Sales $0formula created for you. Fill in yellow cells.
Less cost of goods sold
create formulas to left and enter result
Taxable income0formula created for you.
Tax @ 35%$0<-- answer formula created for you.
Now compare the difference and discuss. also are there financial accounting (reporting) issues using LIFO vs FIFO?
Exercise 6
6. Assume Sonics Inc., from the prior exercise, uses LIFO with the periodic inventory system. Thus the LIFO cost of ending inventory at year 1 of 150 units is $1,600 (100 @ $10 + 50 @ $12). Suppose in year 2, Sonics reports the following purchases and sales:
DateUnits Unit Cost/PriceTotal
Purchases
June100$17$1,700
Sales
July200$30$6,000
Required:
a. Calculate taxable income and taxes payable (again assuming Sonics faces a marginal tax rate of 35%) for year 2.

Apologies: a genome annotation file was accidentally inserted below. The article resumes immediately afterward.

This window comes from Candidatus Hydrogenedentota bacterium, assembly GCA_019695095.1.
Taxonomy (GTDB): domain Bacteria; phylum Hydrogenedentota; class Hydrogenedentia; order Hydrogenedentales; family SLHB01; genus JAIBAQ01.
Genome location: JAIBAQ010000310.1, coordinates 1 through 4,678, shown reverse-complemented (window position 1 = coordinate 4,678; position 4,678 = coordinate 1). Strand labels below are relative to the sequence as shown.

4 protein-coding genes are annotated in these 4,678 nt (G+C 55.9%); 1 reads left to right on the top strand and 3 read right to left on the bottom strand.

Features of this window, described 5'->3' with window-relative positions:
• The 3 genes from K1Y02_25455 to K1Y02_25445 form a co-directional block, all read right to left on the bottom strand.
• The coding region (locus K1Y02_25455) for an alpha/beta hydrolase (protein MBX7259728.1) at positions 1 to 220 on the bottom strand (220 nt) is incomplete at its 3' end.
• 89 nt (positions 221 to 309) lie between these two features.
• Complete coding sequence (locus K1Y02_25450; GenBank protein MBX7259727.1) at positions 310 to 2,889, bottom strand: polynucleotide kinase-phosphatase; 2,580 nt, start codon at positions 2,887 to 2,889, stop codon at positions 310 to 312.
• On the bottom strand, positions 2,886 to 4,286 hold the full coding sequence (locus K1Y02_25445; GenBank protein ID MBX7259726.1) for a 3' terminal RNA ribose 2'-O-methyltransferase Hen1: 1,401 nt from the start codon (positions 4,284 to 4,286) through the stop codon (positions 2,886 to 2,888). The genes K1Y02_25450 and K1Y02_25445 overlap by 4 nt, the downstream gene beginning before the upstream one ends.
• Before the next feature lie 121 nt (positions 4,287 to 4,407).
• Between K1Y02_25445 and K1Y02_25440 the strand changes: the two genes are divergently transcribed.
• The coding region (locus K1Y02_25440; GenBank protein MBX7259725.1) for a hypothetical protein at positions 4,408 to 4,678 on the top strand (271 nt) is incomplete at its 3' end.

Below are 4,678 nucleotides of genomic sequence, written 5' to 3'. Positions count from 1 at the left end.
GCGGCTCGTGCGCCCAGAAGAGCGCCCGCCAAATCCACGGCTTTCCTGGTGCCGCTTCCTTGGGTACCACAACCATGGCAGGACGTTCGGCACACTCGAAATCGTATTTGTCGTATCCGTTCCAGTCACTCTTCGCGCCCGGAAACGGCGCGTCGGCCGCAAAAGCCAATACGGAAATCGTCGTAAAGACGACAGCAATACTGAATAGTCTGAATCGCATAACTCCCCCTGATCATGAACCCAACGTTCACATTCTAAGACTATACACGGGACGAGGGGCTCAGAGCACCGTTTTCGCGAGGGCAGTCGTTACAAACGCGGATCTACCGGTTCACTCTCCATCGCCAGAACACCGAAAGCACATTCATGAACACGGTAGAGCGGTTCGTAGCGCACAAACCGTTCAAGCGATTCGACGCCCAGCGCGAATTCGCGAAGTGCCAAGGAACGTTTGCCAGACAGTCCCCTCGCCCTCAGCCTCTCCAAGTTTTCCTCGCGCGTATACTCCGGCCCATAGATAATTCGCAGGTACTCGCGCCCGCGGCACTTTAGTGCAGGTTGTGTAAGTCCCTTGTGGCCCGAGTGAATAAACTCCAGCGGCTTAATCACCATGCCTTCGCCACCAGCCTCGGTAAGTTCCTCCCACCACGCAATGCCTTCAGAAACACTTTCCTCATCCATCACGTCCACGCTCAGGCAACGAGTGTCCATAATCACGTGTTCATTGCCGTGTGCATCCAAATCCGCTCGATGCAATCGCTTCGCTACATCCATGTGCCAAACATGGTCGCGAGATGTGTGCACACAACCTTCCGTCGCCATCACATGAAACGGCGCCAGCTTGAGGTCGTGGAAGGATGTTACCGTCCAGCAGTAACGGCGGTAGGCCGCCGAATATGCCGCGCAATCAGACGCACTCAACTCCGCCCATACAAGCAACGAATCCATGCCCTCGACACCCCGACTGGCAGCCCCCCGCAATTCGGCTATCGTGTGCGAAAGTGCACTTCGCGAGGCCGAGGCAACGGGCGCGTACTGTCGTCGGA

-How many more units did Sonics sell than purchase?
-What is the difference in the unit cost and latest purchase price for each of these units?
b. Instead of purchasing 100 units in June, Sonics purchased 110 units. Recalculate taxable income and taxes payable.
c. Instead of purchasing 100 units in June, Sonics purchased 90 units. Recalculate taxable income and taxes payable.
d. How many units should Sonics have purchased to avoid dipping into earlier layers of inventory?
e. Do you notice any opportunities for Sonics Inc. to smooth reported net income (by varying the amount purchased relative to sales)? Are there any costs associated with this strategy? Does FIFO offer the same opportunities?
f. Suppose the top managers of Sonics are compensated, in part, by a bonus linked to reported net income. What inventory costing method might you expect the managers to favor? What costs to the firm arise from this choice?
a. unitsprice
Sales $0formula created for you. Fill in yellow cells.
Less cost of goods sold
create formulas to left and enter result
Taxable income0formula created for you.
Tax @ 35%$0<-- answer formula created for you.
How many more units did Sonics sell than purchase?